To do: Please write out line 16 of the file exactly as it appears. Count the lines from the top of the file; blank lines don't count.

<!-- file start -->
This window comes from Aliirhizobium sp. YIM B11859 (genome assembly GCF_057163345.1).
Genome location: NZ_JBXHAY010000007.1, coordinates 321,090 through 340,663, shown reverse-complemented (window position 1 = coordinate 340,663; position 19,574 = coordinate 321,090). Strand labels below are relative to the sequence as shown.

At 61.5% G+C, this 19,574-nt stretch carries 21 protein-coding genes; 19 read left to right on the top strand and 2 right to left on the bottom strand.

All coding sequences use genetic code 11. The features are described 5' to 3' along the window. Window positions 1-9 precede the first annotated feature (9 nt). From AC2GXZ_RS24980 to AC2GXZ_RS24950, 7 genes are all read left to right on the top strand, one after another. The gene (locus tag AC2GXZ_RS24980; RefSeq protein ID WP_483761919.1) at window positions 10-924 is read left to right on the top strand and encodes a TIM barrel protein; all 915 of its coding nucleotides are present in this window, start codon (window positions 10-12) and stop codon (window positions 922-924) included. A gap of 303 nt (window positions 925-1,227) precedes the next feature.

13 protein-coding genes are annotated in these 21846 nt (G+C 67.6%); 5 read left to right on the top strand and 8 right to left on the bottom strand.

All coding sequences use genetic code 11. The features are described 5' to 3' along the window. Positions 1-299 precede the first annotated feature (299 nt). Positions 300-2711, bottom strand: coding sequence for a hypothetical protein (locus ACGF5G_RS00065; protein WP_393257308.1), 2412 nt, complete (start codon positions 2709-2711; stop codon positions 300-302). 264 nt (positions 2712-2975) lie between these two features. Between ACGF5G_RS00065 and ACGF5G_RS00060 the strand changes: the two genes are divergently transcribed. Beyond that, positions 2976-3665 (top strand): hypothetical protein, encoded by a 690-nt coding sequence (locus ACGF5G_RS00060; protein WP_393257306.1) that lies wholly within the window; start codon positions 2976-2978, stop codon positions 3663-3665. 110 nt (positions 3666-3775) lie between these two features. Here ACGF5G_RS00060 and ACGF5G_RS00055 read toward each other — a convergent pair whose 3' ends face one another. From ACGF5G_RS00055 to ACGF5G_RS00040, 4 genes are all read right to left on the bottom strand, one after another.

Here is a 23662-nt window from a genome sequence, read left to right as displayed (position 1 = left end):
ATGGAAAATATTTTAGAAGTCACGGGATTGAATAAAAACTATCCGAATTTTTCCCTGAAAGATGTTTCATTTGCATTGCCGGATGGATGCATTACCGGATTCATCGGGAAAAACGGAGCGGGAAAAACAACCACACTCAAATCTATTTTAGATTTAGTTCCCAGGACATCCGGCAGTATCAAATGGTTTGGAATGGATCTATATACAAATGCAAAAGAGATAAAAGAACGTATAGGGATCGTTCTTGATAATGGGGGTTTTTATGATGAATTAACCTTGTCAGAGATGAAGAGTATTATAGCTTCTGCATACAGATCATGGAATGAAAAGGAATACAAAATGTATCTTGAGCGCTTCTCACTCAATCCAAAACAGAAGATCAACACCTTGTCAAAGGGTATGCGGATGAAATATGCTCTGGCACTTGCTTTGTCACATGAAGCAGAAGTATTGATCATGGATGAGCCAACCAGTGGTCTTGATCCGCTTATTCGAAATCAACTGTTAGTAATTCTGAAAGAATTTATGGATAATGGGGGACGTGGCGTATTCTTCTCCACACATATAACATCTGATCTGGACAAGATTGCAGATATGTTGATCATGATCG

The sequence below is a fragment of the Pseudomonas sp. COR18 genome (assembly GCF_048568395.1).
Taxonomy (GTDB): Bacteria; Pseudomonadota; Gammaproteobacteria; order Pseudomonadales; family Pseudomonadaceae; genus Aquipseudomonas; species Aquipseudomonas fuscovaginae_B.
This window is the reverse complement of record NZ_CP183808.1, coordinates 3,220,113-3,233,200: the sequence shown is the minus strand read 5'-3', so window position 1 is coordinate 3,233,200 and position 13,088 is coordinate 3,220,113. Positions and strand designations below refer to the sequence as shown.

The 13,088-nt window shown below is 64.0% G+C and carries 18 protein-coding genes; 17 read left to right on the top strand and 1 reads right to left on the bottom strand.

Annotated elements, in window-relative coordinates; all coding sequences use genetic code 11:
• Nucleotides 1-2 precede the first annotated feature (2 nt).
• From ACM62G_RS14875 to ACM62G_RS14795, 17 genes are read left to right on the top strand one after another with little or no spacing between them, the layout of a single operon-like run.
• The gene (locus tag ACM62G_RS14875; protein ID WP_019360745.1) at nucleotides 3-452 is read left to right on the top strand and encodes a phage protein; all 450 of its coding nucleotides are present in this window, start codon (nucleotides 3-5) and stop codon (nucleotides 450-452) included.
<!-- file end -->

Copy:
• The gene (locus tag ACM62G_RS14875; protein ID WP_019360745.1) at nucleotides 3-452 is read left to right on the top strand and encodes a phage protein; all 450 of its coding nucleotides are present in this window, start codon (nucleotides 3-5) and stop codon (nucleotides 450-452) included.